Concordia Has a Governance Problem

Graphic: Morag Rahn-Campbell

“Transparency does not equal good governance.”

These were the words of Peter Kruyt, Chair of the Board of Governors, back in 2012, when students tried to make the Board’s meeting more open. They wanted all meetings to have spaces for 50 members of the public, as well as a question period and a recording with an online broadcast.

Needless to say, the highest decision-making body of our university considered this excessive. This was in 2012, when Concordia University governance bodies were widely decried for displaying a “culture of contempt.” Since then, very little progress has been made. There is still no access to a recording of the meetings online. Board meetings are now barred to non-Board members. The only option for observers is a livestream in a small room of a different building, which is far from satisfactory.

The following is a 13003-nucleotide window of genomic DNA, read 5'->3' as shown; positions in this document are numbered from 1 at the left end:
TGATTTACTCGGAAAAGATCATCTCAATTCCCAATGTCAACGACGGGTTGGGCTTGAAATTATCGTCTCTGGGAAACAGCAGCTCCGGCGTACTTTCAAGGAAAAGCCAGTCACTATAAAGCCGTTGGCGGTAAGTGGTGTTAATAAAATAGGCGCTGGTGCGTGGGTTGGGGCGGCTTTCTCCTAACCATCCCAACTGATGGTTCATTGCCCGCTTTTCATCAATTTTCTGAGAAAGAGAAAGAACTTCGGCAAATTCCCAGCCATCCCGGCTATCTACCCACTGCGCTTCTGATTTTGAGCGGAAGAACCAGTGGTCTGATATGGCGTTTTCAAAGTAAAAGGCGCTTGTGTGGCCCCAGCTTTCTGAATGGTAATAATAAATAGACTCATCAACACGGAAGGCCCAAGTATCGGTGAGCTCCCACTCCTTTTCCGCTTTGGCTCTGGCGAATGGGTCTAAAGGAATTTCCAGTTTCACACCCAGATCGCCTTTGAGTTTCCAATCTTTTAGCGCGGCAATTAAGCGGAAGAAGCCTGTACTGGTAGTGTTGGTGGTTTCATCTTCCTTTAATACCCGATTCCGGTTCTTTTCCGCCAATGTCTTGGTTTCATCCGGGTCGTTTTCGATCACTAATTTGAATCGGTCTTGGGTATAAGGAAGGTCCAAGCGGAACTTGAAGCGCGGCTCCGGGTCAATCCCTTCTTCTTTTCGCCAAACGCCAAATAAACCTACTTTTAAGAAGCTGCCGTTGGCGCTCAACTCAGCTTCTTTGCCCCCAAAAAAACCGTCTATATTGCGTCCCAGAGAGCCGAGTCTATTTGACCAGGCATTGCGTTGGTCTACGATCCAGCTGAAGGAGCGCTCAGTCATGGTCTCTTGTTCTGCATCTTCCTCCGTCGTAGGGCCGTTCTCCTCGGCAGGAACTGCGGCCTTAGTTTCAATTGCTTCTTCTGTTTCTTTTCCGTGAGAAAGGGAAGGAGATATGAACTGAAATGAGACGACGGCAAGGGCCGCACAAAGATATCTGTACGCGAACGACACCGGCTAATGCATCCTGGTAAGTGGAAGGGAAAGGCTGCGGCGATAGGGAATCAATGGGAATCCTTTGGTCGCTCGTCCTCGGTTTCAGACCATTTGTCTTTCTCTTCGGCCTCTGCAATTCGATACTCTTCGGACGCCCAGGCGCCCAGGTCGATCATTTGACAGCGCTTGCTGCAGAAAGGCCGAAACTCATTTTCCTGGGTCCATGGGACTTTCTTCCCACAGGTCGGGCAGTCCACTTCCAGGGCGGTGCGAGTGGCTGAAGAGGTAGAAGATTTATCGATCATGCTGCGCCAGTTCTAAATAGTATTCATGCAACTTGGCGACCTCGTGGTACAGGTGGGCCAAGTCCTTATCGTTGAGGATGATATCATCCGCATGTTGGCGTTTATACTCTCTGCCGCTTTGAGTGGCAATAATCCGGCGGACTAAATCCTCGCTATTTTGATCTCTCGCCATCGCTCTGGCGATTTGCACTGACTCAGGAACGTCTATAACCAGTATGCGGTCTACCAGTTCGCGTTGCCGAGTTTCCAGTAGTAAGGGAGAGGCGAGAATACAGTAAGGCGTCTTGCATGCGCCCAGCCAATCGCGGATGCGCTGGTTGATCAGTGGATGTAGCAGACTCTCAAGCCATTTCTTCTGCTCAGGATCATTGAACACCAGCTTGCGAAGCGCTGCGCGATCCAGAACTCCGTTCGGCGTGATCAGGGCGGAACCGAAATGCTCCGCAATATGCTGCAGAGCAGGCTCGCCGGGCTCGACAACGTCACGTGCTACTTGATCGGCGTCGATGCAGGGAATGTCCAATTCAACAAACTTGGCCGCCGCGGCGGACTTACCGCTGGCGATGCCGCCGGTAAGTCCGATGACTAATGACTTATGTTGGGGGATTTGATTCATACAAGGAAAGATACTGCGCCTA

Meetings of the Senate—Concordia’s highest academic decision-making body—are open to the public and recorded, as are the meetings of the Concordia Student Union. The decisions made by the Board of Governors affect us all, from setting tuition and other fees to approving pricey contracts to senior administrators that include millions in severance pay. As such, they should be accountable to the Concordia community, and the first step in accountability is transparency.

This shyness is perhaps due to the majority of our Governors coming from a community less at ease with public scrutiny, lest it gets in the way of their profits. Indeed, out of 25 voting members, there are 15 seats attributed to “external Governors,” a term defined as “any member who represents the community-at-large.”